In a recent Illinois appellate case, the defendant was convicted of first-degree murder under 720 ILCS 5/9-1(a)(1) and sentenced to natural life imprisonment. The defendant and several others were charged with six counts of first-degree murder in connection with the strangulation deaths of two men.
The case arose when the defendant’s father called the police to report two dead people in a residence occupied by a woman and her father. When the police came, the woman said there were two people hiding in the house. A cop found one of the hiding men upstairs with the bodies, which were face down with plastic bags over their heads. The man who was found said he’d killed one man, and the other man who was hiding had killed the other one.
The defendant wasn’t at the residence but was driving elsewhere. She was stopped and taken into custody, and she told the officer she wanted to talk and wanted to know how much time she’d have to serve as an accessory to murder. She was read her Miranda rights, which she waived. Her interrogation was recorded. She told the police she and her 15-month-old daughter were living in the woman’s house in Joliet. The woman lived on the second floor, and her father lived on the first floor. The woman’s boyfriend (the man who was hiding and then discovered) and the man who was hiding elsewhere in the house were with the defendant and the woman at the woman’s house.
The group didn’t have enough money to buy cigarettes and alcohol and were talking about how to get some money. The defendant got a text from one of the victims, asking if she wanted to drink alcohol with him and his friend (the other victim). The defendant told the group the victim always carried cash. The group decided to rob him.
One of the men said he could beat up and kill the victims and steal their money, and the other man said he’d help him. The defendant didn’t think anything would happen but went along. She lured the victims to the residence, and the group determined a signal for the women to leave the room so that the men could kill the victims.
When the two men got there, the group drank alcohol and played video games until one of the men provided the signal. The defendant took her daughter and left to go downstairs, as did the other woman. The woman’s father was asleep on the couch and woke up to the sound of a loud noise. The woman heard one of the men say “die, die.” The noise stopped.
The defendant and the other woman took the defendant’s daughter elsewhere, and when they came back, the men were there, and the victims were lying on the floor, dead. The defendant was given some money for gas, and she took some items from a victim’s car. The group left the home and bought cocaine and cigarettes, and when they got back, they did cocaine and kicked the bodies. The defendant was upset they didn’t share all of the money they got from the robbery with her.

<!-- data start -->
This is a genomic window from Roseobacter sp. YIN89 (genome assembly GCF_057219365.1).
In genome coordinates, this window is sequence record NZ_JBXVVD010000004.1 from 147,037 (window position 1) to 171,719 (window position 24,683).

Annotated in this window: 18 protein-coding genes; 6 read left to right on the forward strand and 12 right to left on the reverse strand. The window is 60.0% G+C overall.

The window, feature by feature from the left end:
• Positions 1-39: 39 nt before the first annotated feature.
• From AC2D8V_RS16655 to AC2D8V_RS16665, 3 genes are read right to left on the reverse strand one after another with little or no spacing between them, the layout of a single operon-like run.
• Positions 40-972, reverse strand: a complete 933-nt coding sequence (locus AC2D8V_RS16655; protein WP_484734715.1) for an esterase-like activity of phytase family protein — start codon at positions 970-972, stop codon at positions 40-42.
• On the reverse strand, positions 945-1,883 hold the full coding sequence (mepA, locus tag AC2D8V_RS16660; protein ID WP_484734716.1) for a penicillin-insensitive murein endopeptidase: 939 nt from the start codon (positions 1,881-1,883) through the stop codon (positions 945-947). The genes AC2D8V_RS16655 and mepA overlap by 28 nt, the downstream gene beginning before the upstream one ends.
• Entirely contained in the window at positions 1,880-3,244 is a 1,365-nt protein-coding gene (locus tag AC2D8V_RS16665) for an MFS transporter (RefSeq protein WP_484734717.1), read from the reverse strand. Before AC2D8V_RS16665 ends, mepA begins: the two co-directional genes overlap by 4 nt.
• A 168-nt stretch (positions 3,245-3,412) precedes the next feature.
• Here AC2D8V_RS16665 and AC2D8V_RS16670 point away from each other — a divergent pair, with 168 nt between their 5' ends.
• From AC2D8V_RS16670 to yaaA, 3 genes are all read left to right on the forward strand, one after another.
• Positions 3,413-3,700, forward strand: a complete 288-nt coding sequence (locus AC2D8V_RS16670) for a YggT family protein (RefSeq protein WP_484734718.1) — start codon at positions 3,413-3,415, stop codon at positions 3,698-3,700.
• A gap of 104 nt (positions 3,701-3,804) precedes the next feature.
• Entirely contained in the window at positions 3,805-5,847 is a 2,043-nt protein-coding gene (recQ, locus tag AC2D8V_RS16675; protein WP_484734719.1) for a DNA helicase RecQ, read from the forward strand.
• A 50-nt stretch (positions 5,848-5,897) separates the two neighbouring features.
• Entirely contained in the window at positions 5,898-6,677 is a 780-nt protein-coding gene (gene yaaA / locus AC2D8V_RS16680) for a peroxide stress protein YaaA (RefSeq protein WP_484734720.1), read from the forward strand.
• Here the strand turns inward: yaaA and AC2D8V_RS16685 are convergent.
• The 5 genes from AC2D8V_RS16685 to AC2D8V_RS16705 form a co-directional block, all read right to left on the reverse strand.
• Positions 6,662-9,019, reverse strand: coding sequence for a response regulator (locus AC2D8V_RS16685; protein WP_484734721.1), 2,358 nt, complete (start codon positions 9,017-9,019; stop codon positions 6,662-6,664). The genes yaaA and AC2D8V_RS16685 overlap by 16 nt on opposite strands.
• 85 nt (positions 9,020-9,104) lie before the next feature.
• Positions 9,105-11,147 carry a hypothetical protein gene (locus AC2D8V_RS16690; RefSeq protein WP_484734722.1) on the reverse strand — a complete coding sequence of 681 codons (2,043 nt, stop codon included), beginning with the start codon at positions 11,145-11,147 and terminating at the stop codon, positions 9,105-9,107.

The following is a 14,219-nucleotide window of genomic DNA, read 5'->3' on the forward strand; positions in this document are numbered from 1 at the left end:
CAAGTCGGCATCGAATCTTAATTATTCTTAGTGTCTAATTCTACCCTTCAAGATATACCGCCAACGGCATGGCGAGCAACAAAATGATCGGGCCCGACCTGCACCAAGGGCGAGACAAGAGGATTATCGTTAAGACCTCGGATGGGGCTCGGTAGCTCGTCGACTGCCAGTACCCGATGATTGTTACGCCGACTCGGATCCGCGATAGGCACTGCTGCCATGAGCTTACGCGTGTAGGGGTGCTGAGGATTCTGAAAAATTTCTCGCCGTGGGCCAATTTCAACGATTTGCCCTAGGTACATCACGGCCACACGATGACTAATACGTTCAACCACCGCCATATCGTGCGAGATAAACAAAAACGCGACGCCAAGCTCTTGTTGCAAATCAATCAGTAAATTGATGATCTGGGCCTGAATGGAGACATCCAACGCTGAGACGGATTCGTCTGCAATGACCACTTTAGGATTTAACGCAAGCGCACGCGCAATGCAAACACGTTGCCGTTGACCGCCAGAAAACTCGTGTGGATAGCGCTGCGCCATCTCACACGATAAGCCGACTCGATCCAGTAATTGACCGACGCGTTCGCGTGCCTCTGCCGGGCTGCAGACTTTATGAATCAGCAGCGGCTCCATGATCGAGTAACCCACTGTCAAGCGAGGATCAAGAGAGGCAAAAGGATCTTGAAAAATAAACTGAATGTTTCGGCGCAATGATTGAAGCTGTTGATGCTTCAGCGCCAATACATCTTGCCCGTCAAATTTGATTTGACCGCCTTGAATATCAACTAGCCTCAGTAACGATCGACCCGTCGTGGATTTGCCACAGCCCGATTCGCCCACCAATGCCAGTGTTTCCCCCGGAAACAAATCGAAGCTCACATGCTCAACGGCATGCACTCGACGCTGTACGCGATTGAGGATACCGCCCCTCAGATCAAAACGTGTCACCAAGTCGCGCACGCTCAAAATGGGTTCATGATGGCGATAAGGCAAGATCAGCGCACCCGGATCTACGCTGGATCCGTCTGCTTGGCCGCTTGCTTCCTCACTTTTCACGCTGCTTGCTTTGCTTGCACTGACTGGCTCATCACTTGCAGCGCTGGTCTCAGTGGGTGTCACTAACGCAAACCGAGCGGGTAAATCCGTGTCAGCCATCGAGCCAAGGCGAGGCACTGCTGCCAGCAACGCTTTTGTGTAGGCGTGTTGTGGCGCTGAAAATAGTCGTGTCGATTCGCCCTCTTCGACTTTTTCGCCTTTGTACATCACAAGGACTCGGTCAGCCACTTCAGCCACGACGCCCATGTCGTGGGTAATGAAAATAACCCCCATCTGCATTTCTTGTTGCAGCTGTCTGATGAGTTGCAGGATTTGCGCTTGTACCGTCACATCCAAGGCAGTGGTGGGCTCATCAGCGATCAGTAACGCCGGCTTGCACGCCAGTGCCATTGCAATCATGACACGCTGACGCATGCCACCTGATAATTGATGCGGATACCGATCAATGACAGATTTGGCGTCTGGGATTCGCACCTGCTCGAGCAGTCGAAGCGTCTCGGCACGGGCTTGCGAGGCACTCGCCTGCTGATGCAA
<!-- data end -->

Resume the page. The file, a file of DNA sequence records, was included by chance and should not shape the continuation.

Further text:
On the following day, they talked about cutting the bodies up to dispose of them. The group called the defendant’s father for help on how to dispose of the bodies, but he called the police.
The court found that the defendant had played a key role in getting the victims over to the house so that the victims could be robbed. She used the money for gas and cigarettes and helped the other individuals put a bag over the head of a victim. She had opportunities to withdraw from the crime but didn’t. She was found guilty.
At sentencing, her mental health issues were brought up, including her nine hospitalizations and a rape. Her defense attorney argued that imposing a natural life sentence would violate the prohibition against cruel and unusual punishment. The court commented that the mandatory sentencing was a problem because someone like the defendant who aided and abetted a murder had the same punishment as the murderers. She filed a motion to reconsider, which was denied. She appealed.
On appeal, the defendant claimed that the natural life sentence was a disproportionate punishment under the Illinois Constitution and that the natural life sentence was unconstitutional as cruel and unusual punishment under the Eighth Amendment. The appellate court explained a sentence could be deemed unconstitutionally disproportionate if the punishment was so out of proportion to the offense as to shock a community’s moral sense or if it was degrading or was cruel.
The appellate court noted that while she didn’t participate in the murder, she was an adult who knew it was a possibility. However, the legislature had shown its intent to bar consideration of factors like mental illness by withholding discretion from courts to sentence someone to less than natural life upon a conviction of more than one murder in the first degree. The judgment was affirmed.
If you are charged with murder, an experienced attorney can make sure you present a strong defense. John D. Ioakimidis is an award-winning Chicago attorney and author with more than 24 years of experience. If you are charged with a drug crime in Illinois, contact me in Cook (312-229-5500), DuPage and Kane (630-504-2096), or Lake (847-696-6458) County for a free and confidential consultation to discuss your legal options.